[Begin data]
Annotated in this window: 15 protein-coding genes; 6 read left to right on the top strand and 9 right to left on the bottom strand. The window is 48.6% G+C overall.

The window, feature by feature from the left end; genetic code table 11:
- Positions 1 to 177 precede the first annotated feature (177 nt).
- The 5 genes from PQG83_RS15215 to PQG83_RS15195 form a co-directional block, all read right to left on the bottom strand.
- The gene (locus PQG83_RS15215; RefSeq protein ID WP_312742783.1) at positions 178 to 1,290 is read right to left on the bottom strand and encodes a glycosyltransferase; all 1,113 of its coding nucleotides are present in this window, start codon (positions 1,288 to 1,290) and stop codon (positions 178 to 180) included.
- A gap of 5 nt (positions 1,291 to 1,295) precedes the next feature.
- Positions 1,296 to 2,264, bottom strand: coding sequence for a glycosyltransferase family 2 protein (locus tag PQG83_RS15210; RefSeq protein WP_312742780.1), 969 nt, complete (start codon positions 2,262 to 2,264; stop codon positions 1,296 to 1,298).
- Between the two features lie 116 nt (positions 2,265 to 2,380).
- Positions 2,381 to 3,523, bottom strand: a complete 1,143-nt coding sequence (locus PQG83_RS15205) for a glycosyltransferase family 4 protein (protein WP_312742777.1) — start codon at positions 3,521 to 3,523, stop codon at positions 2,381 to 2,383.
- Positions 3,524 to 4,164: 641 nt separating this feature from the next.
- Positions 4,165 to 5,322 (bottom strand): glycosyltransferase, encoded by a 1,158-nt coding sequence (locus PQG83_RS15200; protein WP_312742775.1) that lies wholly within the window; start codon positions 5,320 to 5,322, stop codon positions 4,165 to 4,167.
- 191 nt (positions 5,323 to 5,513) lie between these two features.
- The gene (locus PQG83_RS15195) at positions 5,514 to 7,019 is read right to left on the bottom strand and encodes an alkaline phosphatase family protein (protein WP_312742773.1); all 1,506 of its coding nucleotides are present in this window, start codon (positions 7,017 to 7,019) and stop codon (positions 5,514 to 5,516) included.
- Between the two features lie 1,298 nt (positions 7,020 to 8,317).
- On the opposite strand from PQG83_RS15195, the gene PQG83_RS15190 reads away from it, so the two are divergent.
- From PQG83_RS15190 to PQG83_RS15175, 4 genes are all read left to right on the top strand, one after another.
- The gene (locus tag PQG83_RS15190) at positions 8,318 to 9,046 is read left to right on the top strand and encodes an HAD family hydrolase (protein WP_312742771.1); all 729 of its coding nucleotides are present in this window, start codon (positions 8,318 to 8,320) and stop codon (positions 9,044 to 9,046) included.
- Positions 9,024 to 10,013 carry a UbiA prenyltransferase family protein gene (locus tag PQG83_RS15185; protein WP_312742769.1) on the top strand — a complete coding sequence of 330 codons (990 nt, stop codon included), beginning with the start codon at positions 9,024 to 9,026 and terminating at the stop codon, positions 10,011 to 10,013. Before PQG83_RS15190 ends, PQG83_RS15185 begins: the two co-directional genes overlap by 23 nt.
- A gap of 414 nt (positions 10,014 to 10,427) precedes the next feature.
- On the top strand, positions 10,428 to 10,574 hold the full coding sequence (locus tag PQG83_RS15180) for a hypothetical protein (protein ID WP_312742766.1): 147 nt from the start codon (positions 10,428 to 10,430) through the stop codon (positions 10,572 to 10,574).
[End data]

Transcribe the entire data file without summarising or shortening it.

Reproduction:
Annotated in this window: 15 protein-coding genes; 6 read left to right on the top strand and 9 right to left on the bottom strand. The window is 48.6% G+C overall.

The window, feature by feature from the left end; genetic code table 11:
- Positions 1 to 177 precede the first annotated feature (177 nt).
- The 5 genes from PQG83_RS15215 to PQG83_RS15195 form a co-directional block, all read right to left on the bottom strand.
- The gene (locus PQG83_RS15215; RefSeq protein ID WP_312742783.1) at positions 178 to 1,290 is read right to left on the bottom strand and encodes a glycosyltransferase; all 1,113 of its coding nucleotides are present in this window, start codon (positions 1,288 to 1,290) and stop codon (positions 178 to 180) included.
- A gap of 5 nt (positions 1,291 to 1,295) precedes the next feature.
- Positions 1,296 to 2,264, bottom strand: coding sequence for a glycosyltransferase family 2 protein (locus tag PQG83_RS15210; RefSeq protein WP_312742780.1), 969 nt, complete (start codon positions 2,262 to 2,264; stop codon positions 1,296 to 1,298).
- Between the two features lie 116 nt (positions 2,265 to 2,380).
- Positions 2,381 to 3,523, bottom strand: a complete 1,143-nt coding sequence (locus PQG83_RS15205) for a glycosyltransferase family 4 protein (protein WP_312742777.1) — start codon at positions 3,521 to 3,523, stop codon at positions 2,381 to 2,383.
- Positions 3,524 to 4,164: 641 nt separating this feature from the next.
- Positions 4,165 to 5,322 (bottom strand): glycosyltransferase, encoded by a 1,158-nt coding sequence (locus PQG83_RS15200; protein WP_312742775.1) that lies wholly within the window; start codon positions 5,320 to 5,322, stop codon positions 4,165 to 4,167.
- 191 nt (positions 5,323 to 5,513) lie between these two features.
- The gene (locus PQG83_RS15195) at positions 5,514 to 7,019 is read right to left on the bottom strand and encodes an alkaline phosphatase family protein (protein WP_312742773.1); all 1,506 of its coding nucleotides are present in this window, start codon (positions 7,017 to 7,019) and stop codon (positions 5,514 to 5,516) included.
- Between the two features lie 1,298 nt (positions 7,020 to 8,317).
- On the opposite strand from PQG83_RS15195, the gene PQG83_RS15190 reads away from it, so the two are divergent.
- From PQG83_RS15190 to PQG83_RS15175, 4 genes are all read left to right on the top strand, one after another.
- The gene (locus tag PQG83_RS15190) at positions 8,318 to 9,046 is read left to right on the top strand and encodes an HAD family hydrolase (protein WP_312742771.1); all 729 of its coding nucleotides are present in this window, start codon (positions 8,318 to 8,320) and stop codon (positions 9,044 to 9,046) included.
- Positions 9,024 to 10,013 carry a UbiA prenyltransferase family protein gene (locus tag PQG83_RS15185; protein WP_312742769.1) on the top strand — a complete coding sequence of 330 codons (990 nt, stop codon included), beginning with the start codon at positions 9,024 to 9,026 and terminating at the stop codon, positions 10,011 to 10,013. Before PQG83_RS15190 ends, PQG83_RS15185 begins: the two co-directional genes overlap by 23 nt.
- A gap of 414 nt (positions 10,014 to 10,427) precedes the next feature.
- On the top strand, positions 10,428 to 10,574 hold the full coding sequence (locus tag PQG83_RS15180) for a hypothetical protein (protein ID WP_312742766.1): 147 nt from the start codon (positions 10,428 to 10,430) through the stop codon (positions 10,572 to 10,574).